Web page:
Kashgar in brief
Kashgar or rather "Kashi" in Uyghur, is a city located at the west border of China and southwest part of Xinjiang Uygur Autonomous Region. Considered as the end of China's west frontier, the city is bordering the countries of Kyrgyzstan to the north and Uzbekistan to the west. Situated in a mountainous region, Kashgar is surrounded by many mountains of high renown all over the world especially for its hike features: Tianshan Mountains in the north, Kala Kunlun Mountain and Kunlun Mountain in the south, Pamir Plateau to the west and finally Taklimakan Desert to the east. Kashgar is definitely a place where the humid Yunnan climate will feel like a dream! This city of far west China enjoys a hard desert climate punctuated by hot summers and cold winters starting at -10°C (14°F) to 32°C (89.6°F), and is also home to a large Muslim community where Chinese Han represent just a few people. Still, lush vegetations and cultures can be found in the surrounding valleys, astonishing scenery for this part of the country surrounded at the same time by desert. The city of Kashgar is from another world: looking dramatically different from the rest of Xinjiang, Kashgar is just a place where sprays from Middle East can be felt, the scenery surrounding every traveler being so similar. Place tremendously famous for its role as a stop-off point on the Silk Road, Kashgar's trade has remained still and the city is famous for its cultivation of fruits, vegetables, grains, cotton and livestock bred in a Mosque towers and desert sand dunes skyline. Going to this far away part of China is of an extreme beauty and adventure that will fill everyone with wonder.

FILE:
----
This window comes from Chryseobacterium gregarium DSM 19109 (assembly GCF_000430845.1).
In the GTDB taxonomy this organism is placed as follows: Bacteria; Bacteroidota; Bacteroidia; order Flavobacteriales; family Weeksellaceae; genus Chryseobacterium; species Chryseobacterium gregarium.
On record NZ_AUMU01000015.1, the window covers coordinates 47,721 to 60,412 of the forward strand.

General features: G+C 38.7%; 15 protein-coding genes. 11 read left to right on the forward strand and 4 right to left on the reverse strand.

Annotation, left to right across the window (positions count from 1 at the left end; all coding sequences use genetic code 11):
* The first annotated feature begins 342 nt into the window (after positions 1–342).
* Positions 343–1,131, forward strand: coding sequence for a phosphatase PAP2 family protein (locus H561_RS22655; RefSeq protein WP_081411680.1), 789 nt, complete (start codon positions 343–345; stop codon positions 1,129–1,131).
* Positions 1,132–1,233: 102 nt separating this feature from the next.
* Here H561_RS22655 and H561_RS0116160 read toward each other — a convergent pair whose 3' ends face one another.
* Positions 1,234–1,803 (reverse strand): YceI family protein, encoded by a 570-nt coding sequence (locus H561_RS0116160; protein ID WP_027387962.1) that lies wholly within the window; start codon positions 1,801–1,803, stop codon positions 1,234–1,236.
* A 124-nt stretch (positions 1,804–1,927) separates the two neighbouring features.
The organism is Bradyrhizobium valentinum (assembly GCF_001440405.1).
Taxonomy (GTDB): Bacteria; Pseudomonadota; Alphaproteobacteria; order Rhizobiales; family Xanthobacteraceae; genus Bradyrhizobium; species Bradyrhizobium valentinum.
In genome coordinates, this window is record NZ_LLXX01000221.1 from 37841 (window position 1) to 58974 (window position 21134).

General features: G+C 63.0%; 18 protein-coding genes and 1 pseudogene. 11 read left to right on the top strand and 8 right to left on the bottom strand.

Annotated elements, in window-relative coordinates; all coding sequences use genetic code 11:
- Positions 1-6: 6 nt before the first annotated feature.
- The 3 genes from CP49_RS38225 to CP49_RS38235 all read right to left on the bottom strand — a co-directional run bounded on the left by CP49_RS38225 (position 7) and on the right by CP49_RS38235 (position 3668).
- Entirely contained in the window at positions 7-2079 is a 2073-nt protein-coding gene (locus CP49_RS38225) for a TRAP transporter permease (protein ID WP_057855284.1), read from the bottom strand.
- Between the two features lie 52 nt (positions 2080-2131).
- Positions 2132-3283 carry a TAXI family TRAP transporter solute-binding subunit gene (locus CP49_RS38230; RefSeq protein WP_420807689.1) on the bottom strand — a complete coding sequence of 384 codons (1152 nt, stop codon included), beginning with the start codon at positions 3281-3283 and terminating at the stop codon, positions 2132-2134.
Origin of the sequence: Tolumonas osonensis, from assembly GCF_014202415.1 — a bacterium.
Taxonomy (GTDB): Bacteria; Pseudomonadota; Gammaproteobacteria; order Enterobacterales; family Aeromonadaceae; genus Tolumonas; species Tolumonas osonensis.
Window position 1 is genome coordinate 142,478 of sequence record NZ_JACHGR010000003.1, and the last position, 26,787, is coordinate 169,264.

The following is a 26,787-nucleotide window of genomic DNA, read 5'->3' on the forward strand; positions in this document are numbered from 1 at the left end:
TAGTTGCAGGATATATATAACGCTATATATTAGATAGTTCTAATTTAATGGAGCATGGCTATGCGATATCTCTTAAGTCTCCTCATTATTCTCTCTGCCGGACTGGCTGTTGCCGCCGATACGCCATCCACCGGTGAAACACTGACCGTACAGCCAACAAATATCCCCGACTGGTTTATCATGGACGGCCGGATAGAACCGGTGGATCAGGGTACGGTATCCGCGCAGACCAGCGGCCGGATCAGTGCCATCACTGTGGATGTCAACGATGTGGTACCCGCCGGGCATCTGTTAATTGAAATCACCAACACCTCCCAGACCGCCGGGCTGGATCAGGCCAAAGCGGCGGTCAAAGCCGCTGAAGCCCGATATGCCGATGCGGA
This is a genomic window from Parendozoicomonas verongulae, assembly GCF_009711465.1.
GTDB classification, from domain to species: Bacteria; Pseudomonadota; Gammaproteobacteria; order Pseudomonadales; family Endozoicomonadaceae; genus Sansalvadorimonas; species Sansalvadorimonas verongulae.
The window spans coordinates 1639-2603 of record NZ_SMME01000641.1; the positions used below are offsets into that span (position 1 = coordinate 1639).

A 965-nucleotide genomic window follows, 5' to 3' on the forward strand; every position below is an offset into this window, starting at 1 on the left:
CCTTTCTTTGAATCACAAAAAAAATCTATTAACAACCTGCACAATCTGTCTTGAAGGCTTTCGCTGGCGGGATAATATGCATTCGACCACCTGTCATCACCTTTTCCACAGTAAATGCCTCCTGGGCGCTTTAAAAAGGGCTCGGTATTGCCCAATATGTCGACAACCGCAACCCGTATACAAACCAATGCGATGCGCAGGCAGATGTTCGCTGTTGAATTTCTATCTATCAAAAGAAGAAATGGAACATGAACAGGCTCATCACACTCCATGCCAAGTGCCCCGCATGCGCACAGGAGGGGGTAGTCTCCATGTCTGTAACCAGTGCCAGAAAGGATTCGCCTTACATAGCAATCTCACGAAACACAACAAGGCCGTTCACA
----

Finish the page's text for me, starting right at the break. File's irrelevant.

History of Kashgar – A pivotal gateway to Central Asia
Kashgar has a rich history of more than 2,000 years. It is the only the Han Dynasty's (206 BC - 220 AD) establishment in the "Western Region" which was then developed into a famous trading city during the Tang Dynasty (618 AD - 907 AD). Indeed, Kashgar is worldly known for its ancient past as a pivotal stop-off point city on the Silk Road. Camel caravans, merchants of yaks and packhorses heading west on the northern and southern routes used to meet up at Kashgar to convey their merchandise into Inner provinces of China. Since them, Kashgar has remained a place of great importance for its localization as a gateway to Central, West and South Asia. Good conditioned by its natural resources such as sun, agricultural plants, cotton, fruits... Kashgar is a land mingling cultural uniqueness, precious history and sceneries of magic skylines!
Kashgar nowadays – Silk Road reminiscences and Muslim traditions
The importance of Kashgar on the Silk Road is without any contests what makes its renown all over the world. Nevertheless, Kashgar is also a land where landscapes, culture and history mingle, giving to the city a special interest barely seen in other Chinese cities. While traveling to Kashgar, one can even wonder if he is still in China the features of this Muslim city being so important. In and around Kashgar, travelers can find the Abakh Khoja Tomb, Idgar Mosque, Kashgar Old Town, Sunday Bazzar, Ancient Art Street and the Stone City. But the most adventurous ones would certainly be to take a trek across the Taklamakan desert for a while or the Karakuri Lake and the stone city. Kashgar enjoys such a rich earth that we can wonder how such a place can mingle so many different types of topography. Renowned for years as a "home of fruits", the city flourishes with many varieties of apples, watermelons, raisins, plums, etc... but also with varieties of dishes and Muslim food, yogurts (酸奶酪) and roasted meat (烤肉). This vibrant oasis in the far west of China is a paradise where to spot while traveling to Xinjiang. Waiting for you dressed in Uyghur traditional suits, Kashgar will attract you in every way.